Explaining Bernard Lewis’s scholar and political role in an excellent article written in December 2002, Lamis Andoni says that Lewis’s work, especially his inflammatory book “What Went Wrong: Western impact and Middle Eastern Responses”––released in January 2002 shortly after the September 11 terrorist attacks but written shortly before—has been an essential source of what was practically a manifesto for advocates of U.S. military intervention towards “establishing democracy in the Middle East”. This appreciation was indeed confirmed by Paul Wolfowitz in March 2002. Speaking via video phone at a special ceremony held in Tel Aviv to honour the leading Orientalist, he said “Bernard Lewis brilliantly placed the relationships and the issues of the Middle East into their larger context with truly objective, original and always independent thought. Bernard has taught [us] how to understand the complex and important history of the Middle East and use it to guide us where we will go next to build a better world for generations”. It was also confirmed on 5 April 2003, by the New York Times which described the book as having been a major influence on Bush administration thinking.
By declaring that the peoples of the Middle East—meaning Arabs and Muslims—have failed to catch up with modernity and have fallen into “a downward spiral of hatred and rage”, Lewis has not only exonerated American imperial policies and provided a moral and historical justification for Washington’s “war on terror”, but has also emerged as chief ideologue for the re-colonization of the Arab world. Andoni drew the latter reflection from the conclusion of the book in which Lewis says “If the peoples of the Middle East continue on their present path, the suicide bomber may become a metaphor for the whole region, and there will be no escape from a downward spiral of hate and spite, rage and self-pity, poverty and oppression, culminating sooner or later in yet another alien domination”.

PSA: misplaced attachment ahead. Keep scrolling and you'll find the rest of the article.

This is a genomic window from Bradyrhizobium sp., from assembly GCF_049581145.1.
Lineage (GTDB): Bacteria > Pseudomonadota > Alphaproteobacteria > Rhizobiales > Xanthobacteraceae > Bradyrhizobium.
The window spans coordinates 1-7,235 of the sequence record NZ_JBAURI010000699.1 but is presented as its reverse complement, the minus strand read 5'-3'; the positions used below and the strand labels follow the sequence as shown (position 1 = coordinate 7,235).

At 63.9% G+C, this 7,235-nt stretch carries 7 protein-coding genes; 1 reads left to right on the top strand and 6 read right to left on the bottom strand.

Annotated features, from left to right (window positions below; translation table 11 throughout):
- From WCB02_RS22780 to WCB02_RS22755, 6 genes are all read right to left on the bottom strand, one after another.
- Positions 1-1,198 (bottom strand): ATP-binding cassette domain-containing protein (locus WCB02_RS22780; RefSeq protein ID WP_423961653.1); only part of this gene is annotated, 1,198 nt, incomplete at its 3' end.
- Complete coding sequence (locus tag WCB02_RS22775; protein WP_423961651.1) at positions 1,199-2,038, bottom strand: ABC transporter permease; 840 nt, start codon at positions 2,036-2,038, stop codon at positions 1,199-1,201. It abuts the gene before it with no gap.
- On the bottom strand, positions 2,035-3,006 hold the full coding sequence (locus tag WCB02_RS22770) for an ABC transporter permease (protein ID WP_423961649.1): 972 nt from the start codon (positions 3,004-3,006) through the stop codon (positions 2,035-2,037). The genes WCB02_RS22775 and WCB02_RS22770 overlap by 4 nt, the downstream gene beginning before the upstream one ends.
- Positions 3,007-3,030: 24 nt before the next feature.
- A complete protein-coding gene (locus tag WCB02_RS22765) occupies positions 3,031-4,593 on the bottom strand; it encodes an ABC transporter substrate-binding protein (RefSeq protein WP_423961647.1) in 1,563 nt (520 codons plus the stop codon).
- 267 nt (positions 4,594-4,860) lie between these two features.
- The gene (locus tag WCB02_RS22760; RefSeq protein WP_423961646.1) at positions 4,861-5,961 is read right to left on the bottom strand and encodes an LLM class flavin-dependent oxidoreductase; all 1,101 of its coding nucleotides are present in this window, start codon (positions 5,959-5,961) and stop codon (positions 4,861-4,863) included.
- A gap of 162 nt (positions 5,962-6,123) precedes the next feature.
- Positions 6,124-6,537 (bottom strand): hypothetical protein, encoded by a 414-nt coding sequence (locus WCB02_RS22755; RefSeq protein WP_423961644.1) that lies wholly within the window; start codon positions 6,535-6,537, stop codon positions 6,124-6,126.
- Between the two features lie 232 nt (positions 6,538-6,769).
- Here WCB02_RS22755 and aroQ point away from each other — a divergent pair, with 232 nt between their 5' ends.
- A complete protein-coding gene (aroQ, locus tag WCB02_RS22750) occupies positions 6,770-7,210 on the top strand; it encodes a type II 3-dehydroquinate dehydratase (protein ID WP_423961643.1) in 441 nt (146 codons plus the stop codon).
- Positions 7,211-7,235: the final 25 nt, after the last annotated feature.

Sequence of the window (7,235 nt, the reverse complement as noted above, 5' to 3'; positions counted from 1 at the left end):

All of the above has been aptly summed up in James Carroll’s aforementioned article which he concluded by stating that this inherited European habit of politicized paranoia is masterfully continued by freaked-out leaders of post 9/11 America. They too, he adds, like prelates, crusaders, conquistadores, and colonizers have turned fear of Islam into a source of power, and this history teaches that such self-serving projection can indeed result in the creation of an enemy ready and willing to make the nightmare real…
It is against that essential backdrop that we will set the events of 9/11 and their impact on the contemporary relations between the West and Islam, in a forthcoming analysis.
This Article was initially published on the Saker Blog on March 1st, 2018
- Algerian researcher in international relations, author of the book “L’Orient et l’Occident à l’heure d’un nouveau Sykes-Picot” (“The Orient and the Occident in time of a new Sykes-Picot”), Editions Alem El Afkar, Algiers, 2014: downloadable free of charge, by clicking on the following links:http://algerienetwork.com/blog/lorient-et-loccident-a-lheure-dun-nouveau-sykes-picot-par-amir-nour/(French)
http://algerienetwork.com/blog/العالم-العربي-على-موعد-مع-سايكس-بيكو-ج/ (Arabic) ↑
- Noam Chomsky, “Masters of Mankind: Essays and lectures, 1969-2013”, Haymarket books, Chicago, 2014. ↑
- Dan Brown, “The Da Vinci Code”, Doubleday, 2003. ↑
- Malek Bennabi (1905-1973) was an Algerian writer and philosopher who devoted most of his life to observe and analyze History to understand the general laws behind the rise and fall of civilizations. He is mostly known for having coined the concept of “colonizability” (the inner aptitude to be colonized) and even the notion of “mondialisme” (Globalism). ↑
- Translated from Arabic. In Malek Bennabi, “2ج وجهة العالم الإسلامي” (Vocation of Islam, Part 2), Dar Al-Fikr, Damascus, Syria, 2012. ↑